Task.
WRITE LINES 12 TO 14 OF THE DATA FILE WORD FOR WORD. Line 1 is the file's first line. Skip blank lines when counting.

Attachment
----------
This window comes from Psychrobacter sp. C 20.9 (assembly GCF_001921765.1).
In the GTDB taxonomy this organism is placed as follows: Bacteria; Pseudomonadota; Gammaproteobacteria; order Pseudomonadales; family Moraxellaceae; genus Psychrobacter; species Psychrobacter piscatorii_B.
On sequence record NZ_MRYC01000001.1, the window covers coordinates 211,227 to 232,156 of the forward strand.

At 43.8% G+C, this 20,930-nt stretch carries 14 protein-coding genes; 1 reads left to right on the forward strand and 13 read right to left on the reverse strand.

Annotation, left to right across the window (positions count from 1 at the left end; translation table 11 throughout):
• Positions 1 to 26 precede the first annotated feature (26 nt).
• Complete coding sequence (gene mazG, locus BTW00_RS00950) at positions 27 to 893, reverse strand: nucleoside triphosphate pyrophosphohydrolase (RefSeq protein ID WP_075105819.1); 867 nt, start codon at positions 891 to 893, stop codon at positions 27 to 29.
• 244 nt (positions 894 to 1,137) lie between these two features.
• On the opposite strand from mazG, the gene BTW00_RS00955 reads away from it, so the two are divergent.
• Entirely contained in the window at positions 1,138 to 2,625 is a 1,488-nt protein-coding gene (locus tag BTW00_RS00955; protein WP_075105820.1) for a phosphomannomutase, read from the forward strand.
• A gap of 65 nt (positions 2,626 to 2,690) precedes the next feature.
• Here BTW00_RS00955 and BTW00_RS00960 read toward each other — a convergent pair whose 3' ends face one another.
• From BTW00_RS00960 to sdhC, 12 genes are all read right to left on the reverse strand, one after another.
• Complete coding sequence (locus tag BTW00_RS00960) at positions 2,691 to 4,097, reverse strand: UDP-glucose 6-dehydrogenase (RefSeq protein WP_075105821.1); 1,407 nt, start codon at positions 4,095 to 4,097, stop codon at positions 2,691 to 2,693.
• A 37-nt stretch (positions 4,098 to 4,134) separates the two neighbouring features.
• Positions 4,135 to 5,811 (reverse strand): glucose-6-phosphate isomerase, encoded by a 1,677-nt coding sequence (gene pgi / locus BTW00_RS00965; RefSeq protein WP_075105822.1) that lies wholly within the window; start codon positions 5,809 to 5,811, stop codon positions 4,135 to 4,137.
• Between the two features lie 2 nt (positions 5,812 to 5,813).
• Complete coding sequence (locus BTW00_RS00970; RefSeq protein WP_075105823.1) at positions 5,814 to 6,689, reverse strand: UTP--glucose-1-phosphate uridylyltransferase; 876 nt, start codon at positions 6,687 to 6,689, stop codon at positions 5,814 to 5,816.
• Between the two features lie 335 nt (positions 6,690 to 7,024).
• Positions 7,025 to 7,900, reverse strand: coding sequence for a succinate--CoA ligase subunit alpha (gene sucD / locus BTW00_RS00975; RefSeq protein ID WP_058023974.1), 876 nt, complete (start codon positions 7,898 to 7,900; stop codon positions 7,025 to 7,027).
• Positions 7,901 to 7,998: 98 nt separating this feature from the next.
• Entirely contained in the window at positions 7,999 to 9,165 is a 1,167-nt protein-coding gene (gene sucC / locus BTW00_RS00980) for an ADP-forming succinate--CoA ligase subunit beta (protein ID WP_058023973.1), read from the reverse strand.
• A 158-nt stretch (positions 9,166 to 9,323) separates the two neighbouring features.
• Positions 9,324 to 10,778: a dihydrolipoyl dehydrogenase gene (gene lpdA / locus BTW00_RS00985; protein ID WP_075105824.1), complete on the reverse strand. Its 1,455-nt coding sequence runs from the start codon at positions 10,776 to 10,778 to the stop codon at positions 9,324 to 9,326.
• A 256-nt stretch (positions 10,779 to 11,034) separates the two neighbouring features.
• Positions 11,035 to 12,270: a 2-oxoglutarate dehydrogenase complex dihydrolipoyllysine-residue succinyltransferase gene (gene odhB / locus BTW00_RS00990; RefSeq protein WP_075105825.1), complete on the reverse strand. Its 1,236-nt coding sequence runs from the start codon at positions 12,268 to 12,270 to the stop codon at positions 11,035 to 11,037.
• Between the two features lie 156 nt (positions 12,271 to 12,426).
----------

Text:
• Here BTW00_RS00955 and BTW00_RS00960 read toward each other — a convergent pair whose 3' ends face one another.
• From BTW00_RS00960 to sdhC, 12 genes are all read right to left on the reverse strand, one after another.
• Complete coding sequence (locus tag BTW00_RS00960) at positions 2,691 to 4,097, reverse strand: UDP-glucose 6-dehydrogenase (RefSeq protein WP_075105821.1); 1,407 nt, start codon at positions 4,095 to 4,097, stop codon at positions 2,691 to 2,693.